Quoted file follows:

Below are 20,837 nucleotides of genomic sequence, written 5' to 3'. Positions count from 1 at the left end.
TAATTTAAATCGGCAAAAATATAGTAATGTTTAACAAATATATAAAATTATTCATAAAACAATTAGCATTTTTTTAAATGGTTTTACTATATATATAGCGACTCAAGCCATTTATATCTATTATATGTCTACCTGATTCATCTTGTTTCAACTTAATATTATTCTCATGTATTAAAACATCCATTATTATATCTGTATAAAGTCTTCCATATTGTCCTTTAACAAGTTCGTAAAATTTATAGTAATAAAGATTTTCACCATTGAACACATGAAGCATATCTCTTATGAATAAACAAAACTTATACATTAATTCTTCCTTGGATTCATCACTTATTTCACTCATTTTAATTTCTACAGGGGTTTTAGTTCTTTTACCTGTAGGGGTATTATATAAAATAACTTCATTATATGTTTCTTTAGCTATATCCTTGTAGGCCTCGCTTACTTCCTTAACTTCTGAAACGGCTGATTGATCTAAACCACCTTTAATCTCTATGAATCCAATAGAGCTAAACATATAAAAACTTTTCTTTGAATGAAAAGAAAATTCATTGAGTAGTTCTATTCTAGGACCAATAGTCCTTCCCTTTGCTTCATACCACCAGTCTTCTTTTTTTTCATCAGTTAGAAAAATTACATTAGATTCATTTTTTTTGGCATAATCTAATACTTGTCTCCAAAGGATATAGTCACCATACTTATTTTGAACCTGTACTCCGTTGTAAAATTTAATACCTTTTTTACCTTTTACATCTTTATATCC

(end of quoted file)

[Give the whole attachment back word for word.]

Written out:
Below are 20,837 nucleotides of genomic sequence, written 5' to 3'. Positions count from 1 at the left end.
TAATTTAAATCGGCAAAAATATAGTAATGTTTAACAAATATATAAAATTATTCATAAAACAATTAGCATTTTTTTAAATGGTTTTACTATATATATAGCGACTCAAGCCATTTATATCTATTATATGTCTACCTGATTCATCTTGTTTCAACTTAATATTATTCTCATGTATTAAAACATCCATTATTATATCTGTATAAAGTCTTCCATATTGTCCTTTAACAAGTTCGTAAAATTTATAGTAATAAAGATTTTCACCATTGAACACATGAAGCATATCTCTTATGAATAAACAAAACTTATACATTAATTCTTCCTTGGATTCATCACTTATTTCACTCATTTTAATTTCTACAGGGGTTTTAGTTCTTTTACCTGTAGGGGTATTATATAAAATAACTTCATTATATGTTTCTTTAGCTATATCCTTGTAGGCCTCGCTTACTTCCTTAACTTCTGAAACGGCTGATTGATCTAAACCACCTTTAATCTCTATGAATCCAATAGAGCTAAACATATAAAAACTTTTCTTTGAATGAAAAGAAAATTCATTGAGTAGTTCTATTCTAGGACCAATAGTCCTTCCCTTTGCTTCATACCACCAGTCTTCTTTTTTTTCATCAGTTAGAAAAATTACATTAGATTCATTTTTTTTGGCATAATCTAATACTTGTCTCCAAAGGATATAGTCACCATACTTATTTTGAACCTGTACTCCGTTGTAAAATTTAATACCTTTTTTACCTTTTACATCTTTATATCC